Abu Dhabi, UAEThursday 23 May 2019

Solar power gains a foothold in Mena with 12,000 MW of projects

The projects' size is greater than all of power generated in Dubai in 2018

Saudi Arabia plans to add 9.5GW of renewables to grid by 2023 as it looks to spare more oil for export. Reuters
Saudi Arabia plans to add 9.5GW of renewables to grid by 2023 as it looks to spare more oil for export. Reuters

As the sun rises on 2019, solar energy continues to gallop forward as a provider of clean electricity. Across the Middle East, there are currently over 12,000 megawatts of solar power projects that have either been awarded, are under construction or in operation, according to the 2019 Solar Outlook Report issued today by the Middle East Solar Industry Association. To put this number in perspective, it is greater than all the electricity that was generated in Dubai in 2018, including electricity from natural gas.

Solar energy has been growing at a faster rate than any other forms of power generation in the MENA region and today represents a $20 billion industry. Solar projects under construction in the region grew by over 50 per cent in 2018. This rapid growth rate is expected to continue in 2019.

Rising populations, economic growth and increased industrial activity have led to an uptick in electricity demand. Thanks to increased efficiency and reduced costs, solar technology is scooping up an ever-increasing share of that market. But the situation for solar power was not always this rosy.

In 2009, when the Emirates Solar Industry Association was created in Dubai, utility companies were shaking their heads at solar. They saw it as an expensive gimmick and they refused to shift away from fossil fuels for their electricity generation. Solar power would never challenge the status quo, they affirmed.

But as ESIA had anticipated, the energy market fundamentals were slowly shifting and shedding light on two very powerful trends. On the one hand, solar technology was improving and becoming both more reliable and more affordable. At the same time, it was becoming increasingly apparent that depending purely on fossil fuels for electricity generation was not a sustainable long-term solution. So ESIA and the UAE’s utility companies worked together to move up on the solar learning curve.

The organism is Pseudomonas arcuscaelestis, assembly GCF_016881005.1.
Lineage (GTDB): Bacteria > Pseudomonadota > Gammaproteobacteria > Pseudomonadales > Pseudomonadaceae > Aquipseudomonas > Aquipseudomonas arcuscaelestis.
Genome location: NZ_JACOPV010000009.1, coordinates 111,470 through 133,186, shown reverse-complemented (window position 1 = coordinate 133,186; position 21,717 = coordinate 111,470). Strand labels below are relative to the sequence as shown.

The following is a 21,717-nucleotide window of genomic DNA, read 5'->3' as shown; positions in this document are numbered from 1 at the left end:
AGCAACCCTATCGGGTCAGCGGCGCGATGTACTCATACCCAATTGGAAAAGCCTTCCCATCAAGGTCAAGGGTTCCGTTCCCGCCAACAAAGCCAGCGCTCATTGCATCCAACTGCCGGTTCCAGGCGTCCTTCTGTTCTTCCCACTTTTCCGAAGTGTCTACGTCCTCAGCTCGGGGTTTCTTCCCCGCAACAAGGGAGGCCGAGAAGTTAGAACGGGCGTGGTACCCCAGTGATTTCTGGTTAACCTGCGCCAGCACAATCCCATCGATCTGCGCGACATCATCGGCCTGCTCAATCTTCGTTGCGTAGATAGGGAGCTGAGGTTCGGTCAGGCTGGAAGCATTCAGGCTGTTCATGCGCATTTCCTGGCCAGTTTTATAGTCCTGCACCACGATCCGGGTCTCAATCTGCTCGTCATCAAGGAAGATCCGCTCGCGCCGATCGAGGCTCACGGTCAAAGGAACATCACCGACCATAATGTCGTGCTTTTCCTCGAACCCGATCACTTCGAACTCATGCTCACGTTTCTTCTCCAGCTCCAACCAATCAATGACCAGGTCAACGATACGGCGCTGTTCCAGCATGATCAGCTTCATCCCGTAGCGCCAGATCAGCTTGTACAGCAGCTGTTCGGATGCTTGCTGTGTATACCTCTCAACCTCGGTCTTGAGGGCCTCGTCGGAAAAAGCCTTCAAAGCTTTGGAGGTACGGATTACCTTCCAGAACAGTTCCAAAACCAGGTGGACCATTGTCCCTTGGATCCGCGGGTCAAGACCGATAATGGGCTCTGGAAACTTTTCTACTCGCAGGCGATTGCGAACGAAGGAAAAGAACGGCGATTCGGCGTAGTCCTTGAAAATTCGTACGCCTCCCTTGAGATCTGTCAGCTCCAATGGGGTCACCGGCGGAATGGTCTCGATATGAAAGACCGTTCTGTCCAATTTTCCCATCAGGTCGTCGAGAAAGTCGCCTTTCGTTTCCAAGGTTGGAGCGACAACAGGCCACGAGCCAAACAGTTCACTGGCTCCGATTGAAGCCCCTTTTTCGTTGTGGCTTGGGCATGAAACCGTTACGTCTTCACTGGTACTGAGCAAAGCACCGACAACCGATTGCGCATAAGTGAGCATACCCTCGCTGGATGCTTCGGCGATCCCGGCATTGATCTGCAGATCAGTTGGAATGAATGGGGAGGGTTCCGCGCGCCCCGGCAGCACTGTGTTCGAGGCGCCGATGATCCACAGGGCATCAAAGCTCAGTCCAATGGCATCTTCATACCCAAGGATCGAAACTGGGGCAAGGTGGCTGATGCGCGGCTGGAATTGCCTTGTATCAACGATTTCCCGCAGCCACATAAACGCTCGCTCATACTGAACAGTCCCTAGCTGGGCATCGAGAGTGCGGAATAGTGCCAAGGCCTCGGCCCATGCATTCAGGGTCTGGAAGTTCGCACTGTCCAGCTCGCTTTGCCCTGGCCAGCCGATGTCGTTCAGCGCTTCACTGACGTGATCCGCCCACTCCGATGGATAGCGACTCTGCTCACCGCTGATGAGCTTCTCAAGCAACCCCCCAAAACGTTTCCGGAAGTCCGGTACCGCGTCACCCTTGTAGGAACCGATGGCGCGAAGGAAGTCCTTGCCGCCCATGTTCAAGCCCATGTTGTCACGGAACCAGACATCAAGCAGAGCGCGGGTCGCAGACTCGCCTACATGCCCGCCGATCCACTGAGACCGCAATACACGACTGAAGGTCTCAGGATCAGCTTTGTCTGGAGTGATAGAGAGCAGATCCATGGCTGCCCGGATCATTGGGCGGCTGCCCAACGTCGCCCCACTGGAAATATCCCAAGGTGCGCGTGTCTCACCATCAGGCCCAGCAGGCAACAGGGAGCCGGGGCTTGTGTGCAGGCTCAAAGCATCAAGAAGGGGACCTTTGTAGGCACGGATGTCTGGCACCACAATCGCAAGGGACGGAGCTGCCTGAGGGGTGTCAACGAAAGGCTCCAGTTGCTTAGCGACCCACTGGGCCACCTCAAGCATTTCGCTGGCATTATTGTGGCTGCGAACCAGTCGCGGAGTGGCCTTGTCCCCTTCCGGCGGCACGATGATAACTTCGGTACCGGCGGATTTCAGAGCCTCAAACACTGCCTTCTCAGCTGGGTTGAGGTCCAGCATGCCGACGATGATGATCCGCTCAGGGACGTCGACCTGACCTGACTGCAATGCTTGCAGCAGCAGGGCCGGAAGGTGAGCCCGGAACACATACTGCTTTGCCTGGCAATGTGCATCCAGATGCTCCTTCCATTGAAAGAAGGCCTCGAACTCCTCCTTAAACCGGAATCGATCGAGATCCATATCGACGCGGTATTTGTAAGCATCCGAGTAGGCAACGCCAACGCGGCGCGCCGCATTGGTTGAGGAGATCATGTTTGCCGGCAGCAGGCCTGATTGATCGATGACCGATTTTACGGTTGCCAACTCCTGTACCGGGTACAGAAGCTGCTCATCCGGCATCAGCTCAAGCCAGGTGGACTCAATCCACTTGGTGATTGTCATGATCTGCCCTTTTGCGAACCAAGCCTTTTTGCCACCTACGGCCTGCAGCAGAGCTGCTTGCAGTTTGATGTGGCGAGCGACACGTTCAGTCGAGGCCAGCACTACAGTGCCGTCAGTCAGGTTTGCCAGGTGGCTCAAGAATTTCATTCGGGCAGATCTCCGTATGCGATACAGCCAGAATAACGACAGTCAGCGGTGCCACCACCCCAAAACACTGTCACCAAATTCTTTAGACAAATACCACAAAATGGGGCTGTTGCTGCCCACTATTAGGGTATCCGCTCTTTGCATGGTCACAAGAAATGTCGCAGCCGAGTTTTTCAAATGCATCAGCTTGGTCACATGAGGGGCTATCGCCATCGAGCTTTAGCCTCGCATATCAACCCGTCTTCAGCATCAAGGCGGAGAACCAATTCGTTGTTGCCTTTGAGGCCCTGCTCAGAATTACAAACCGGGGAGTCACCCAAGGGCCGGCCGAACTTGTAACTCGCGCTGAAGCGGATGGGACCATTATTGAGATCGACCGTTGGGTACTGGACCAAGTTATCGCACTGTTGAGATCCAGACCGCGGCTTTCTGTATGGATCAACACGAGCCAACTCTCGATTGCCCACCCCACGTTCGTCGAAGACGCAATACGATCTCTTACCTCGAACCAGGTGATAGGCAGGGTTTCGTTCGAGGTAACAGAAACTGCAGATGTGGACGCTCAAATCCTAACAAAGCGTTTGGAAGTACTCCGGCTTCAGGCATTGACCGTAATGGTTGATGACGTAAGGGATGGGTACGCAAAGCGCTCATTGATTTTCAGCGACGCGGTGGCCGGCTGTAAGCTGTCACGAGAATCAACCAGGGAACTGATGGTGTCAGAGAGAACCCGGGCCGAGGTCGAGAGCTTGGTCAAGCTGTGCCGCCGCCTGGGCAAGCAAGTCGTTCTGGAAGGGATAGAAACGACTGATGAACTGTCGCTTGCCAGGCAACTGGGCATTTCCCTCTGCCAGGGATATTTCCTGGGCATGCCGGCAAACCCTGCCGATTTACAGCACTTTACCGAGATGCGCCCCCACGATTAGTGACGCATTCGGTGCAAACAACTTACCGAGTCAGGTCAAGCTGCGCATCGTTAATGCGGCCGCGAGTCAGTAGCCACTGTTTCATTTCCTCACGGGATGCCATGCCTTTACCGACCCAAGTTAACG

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In May 2002, ESIA signed a landmark partnership with Dubai Electricity and Water Company to design, install and operate two solar rooftop pilot projects by pooling the collective know-how and resources of ESIA’s members such as BP Solar, Alsa Solar, Enviromena, and Chadbourne & Parke. The first unit was a modest residential rooftop unit, the second a commercial scale system that was installed at the heart of DEWA’s Jebel Ali natural gas power plant. It was a vivid symbol that change was coming.

Once assured of the reliability of solar power and its downward cost curve, DEWA took the bold decision to go all-in and put in place both a utility-scale and residential-scale rooftop solar programme. Currently, Dubai has over 1,000MW of solar projects in operation or under construction, compared to less than 10MW just 10 years ago: a whopping increase. The rest of the region was taking note.

Half way through our existence and as solar became ‘cool’, ESIA decided to broaden its scope and spread the goodness of solar across the entire Middle East and North Africa region. ESIA became MESIA. And just as we had done at home in Dubai, we started working with the utilities and regulators across the region, encouraging them to adopt solar policies that would enable them to draw on the many direct and indirect benefits of solar technology.

Through technical workshops and trade missions in Egypt, Jordan and Saudi Arabia, MESIA fostered relationships and trust between the government stakeholders and the private sector players. In Egypt alone, MESIA helped facilitate inward investments of $500 million in the country’s solar sector. Those three markets have since become major hubs for solar power, with an impressive 3,000MW of solar power that is already operating, awarded or under construction. Saudi Arabia recently grabbed headlines when they secured a tariff of $0.0234 cents per kilowatt hour for their 300MW Sakaka solar Photo-voltaic project. This is roughly one third of the price that consumers pay for electricity in the UAE. The kingdom will lead the region with 58,000MW of solar energy to be deployed between now and 2030.

As we look ahead to the next 10 years, we see more exciting changes. Today, solar power is attractive when the sun is shining. At night, its glitter fades. The solution is storage. And just like solar panel technology improved rapidly and became a mainstream solution for power generation, so will solar storage in terms of providing on-demand energy, 24 hours a day. Adding storage capacity currently means doubling the capital cost of solar systems. But within the next few years, thanks to manufacturers like Tesla, the cost of solar and storage will be far less than that of fossil fuel power generation.

Thanks to the collaboration between private and public sector over the past decade, solar is here to stay and is poised to continue growing as a source of clean, sustainable and affordable power for decades to come.

Based on current growth rates, solar energy in the mena region will be worth $100bn in the next 10 years.

Vahid Fotuhi is the founder of Middle East Solar Industry Association.

Updated: January 16, 2019 03:14 PM

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